Searching the Universe for traces of the first stars

Despite advances in technology, scientists still lack a clear view of the earliest stars to form in the Universe, which are typically missing many of the chemical elements that are present in the subsequent generations of younger stars and are called extremely metal-poor (“EMP”) stars. They have very specific chemical signatures, providing an imprint of the very first stars in the Universe and offer a unique window to investigate the initial stages of the cosmic history. 

Given that the early Universe was largely devoid of metals, their very low metal content (metallicity) hints that they are exceptionally old. By measuring the surface composition of EMP stars, one has indeed the opportunity to look back in time and learn about the nature of the early Universe. However, our ability to use them to investigate the early stages of star formation is hampered by their rarity. Only one in ∼ 80, 000 stars meet the criteria ([Fe/H] ≤ -4 dex) and only 12 stars with [Fe/H]≤ – 4.5 are presently known.

The LASTRO team is currently contributing to the international collaboration known as Pristine, a large imaging and spectroscopic survey to identify extremely metal-poor stars in a more efficient way than before. 

Pristine is an imaging wide field survey in the Northern Hemisphere of such ancient and metal-poor stars in the stellar halo of the Milky Way, using a new narrow-band filter which efficiently selects this rare population. Pristine builds on the unique combination of the Ca H&K filter and the wide field of MegaCam on the Canada-France-Hawaii telescope to cover a large footprint and yield a pre-selection of EMP stars that is about 5 times better than previous surveys. 

This massive survey of the night sky has now covered a total of 6,000 deg2. It is completed by large spectroscopic campaigns that provide detailed analyses of the chemical elements present in each star. At full completion, Pristine will revolutionise the observational landscape of near-field cosmology, delivering thousands of stars with [Fe/H]≤ -3 and a few below ≤ -4.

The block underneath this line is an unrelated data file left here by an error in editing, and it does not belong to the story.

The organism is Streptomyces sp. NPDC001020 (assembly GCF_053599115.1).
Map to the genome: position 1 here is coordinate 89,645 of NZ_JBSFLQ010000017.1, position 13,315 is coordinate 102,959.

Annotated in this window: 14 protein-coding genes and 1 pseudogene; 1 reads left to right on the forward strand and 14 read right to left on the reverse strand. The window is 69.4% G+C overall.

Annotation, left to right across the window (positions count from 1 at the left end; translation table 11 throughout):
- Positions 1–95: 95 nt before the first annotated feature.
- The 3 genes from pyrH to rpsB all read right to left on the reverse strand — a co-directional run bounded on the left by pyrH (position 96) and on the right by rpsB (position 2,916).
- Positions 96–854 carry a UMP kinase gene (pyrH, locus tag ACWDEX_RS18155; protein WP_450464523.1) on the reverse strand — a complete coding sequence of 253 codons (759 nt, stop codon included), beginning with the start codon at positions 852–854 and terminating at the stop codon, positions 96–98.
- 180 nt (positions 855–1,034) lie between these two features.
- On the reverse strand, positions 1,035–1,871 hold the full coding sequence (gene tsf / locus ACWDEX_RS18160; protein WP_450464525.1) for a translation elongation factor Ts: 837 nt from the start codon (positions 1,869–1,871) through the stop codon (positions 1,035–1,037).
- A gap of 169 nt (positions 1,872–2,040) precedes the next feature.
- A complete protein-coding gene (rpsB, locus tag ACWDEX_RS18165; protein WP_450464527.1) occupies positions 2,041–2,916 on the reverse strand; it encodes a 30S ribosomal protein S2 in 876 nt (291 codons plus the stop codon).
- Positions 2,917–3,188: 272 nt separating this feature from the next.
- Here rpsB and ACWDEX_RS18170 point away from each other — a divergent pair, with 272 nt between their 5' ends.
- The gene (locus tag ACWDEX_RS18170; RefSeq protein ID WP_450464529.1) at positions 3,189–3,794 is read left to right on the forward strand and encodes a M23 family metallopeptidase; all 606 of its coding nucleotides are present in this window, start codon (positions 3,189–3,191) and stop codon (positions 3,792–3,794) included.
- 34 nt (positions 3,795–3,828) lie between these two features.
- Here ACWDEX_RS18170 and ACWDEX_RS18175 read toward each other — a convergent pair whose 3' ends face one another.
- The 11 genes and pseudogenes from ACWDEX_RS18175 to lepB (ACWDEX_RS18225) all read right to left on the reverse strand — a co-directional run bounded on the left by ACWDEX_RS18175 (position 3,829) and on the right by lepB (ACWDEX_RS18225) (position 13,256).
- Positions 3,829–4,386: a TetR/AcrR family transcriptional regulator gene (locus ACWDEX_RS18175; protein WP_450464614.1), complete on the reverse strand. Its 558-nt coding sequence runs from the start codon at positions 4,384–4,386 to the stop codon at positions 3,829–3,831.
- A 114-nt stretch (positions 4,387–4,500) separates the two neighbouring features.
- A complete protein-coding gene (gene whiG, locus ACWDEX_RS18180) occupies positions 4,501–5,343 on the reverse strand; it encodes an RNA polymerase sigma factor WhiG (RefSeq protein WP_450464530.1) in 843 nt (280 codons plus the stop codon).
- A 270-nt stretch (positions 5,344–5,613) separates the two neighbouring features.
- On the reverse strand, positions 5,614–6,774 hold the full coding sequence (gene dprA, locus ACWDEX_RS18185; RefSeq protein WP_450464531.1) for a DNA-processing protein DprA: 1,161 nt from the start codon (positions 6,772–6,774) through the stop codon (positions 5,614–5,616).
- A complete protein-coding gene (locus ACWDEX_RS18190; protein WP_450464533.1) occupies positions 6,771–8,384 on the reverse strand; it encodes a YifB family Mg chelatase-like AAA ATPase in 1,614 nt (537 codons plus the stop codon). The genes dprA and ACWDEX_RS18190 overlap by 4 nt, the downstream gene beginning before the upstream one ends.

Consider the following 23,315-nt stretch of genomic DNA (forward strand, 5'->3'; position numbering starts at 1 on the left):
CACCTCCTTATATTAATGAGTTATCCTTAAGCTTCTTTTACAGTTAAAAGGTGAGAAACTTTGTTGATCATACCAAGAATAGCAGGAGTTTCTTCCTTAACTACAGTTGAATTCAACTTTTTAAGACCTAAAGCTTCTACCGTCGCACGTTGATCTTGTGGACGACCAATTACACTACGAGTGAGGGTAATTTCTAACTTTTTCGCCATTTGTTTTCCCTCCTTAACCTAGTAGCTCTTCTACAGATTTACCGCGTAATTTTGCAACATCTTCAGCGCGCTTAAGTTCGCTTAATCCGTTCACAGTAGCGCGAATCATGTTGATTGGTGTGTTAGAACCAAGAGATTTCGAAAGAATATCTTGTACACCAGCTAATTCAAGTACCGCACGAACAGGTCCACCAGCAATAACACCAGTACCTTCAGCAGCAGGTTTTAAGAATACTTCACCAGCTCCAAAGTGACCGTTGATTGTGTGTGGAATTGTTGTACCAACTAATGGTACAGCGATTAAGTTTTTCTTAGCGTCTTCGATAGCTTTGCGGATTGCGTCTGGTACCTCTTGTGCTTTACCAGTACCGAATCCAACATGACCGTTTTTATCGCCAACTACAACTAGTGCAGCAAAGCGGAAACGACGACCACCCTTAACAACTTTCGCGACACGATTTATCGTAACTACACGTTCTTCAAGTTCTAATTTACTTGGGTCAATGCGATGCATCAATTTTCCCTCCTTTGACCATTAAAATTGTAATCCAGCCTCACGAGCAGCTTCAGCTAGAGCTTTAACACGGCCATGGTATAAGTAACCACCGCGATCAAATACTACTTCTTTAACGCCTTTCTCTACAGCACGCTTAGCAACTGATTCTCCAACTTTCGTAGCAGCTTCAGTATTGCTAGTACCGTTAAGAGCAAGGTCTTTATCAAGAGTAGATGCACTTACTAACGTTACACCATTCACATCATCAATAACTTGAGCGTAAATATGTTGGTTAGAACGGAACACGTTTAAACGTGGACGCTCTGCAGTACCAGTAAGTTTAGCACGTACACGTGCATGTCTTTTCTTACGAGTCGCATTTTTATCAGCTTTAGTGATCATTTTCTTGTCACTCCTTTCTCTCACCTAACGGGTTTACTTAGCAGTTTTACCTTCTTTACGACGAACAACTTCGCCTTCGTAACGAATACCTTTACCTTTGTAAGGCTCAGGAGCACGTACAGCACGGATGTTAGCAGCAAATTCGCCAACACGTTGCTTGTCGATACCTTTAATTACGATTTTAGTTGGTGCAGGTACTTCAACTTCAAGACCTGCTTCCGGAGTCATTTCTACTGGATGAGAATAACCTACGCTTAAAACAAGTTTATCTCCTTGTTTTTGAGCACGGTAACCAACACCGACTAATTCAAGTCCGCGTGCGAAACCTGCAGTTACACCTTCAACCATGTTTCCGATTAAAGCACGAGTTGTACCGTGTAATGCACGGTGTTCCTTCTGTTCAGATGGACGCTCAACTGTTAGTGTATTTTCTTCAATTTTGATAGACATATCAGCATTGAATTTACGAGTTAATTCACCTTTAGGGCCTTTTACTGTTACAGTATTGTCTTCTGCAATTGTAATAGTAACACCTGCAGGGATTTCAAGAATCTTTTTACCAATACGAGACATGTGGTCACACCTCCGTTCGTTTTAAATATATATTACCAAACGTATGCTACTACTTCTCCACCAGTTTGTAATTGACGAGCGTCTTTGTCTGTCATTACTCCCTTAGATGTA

The ultimate characterisation of the EMP stars identified by Pristine is given by their chemical patterns. This is achieved with high resolution spectroscopy, deriving a large set of chemical abundances such as C, O, Na, Mg, Al, Si, Ca, O, Ti, Sr, Ba, and Eu. 

The massive Pristine spectroscopic follow-up campaigns will allow us to address a broad range of open issues. 

  • What are the physical conditions of the formation of the first stars? 
  • What is their initial mass function? 
  • When do low-mass stars form and what is the dominant cooling process responsible for cloud fragmentation in the early Universe? 
  • What are the relevant nucleosynthesis processes participating to the onset of primordial chemical enrichment? 
  • What are the effects of first stars on reionization?

For further information:

Blog post: New technique to survey milky way aims to unlock mysteries of early galaxy formation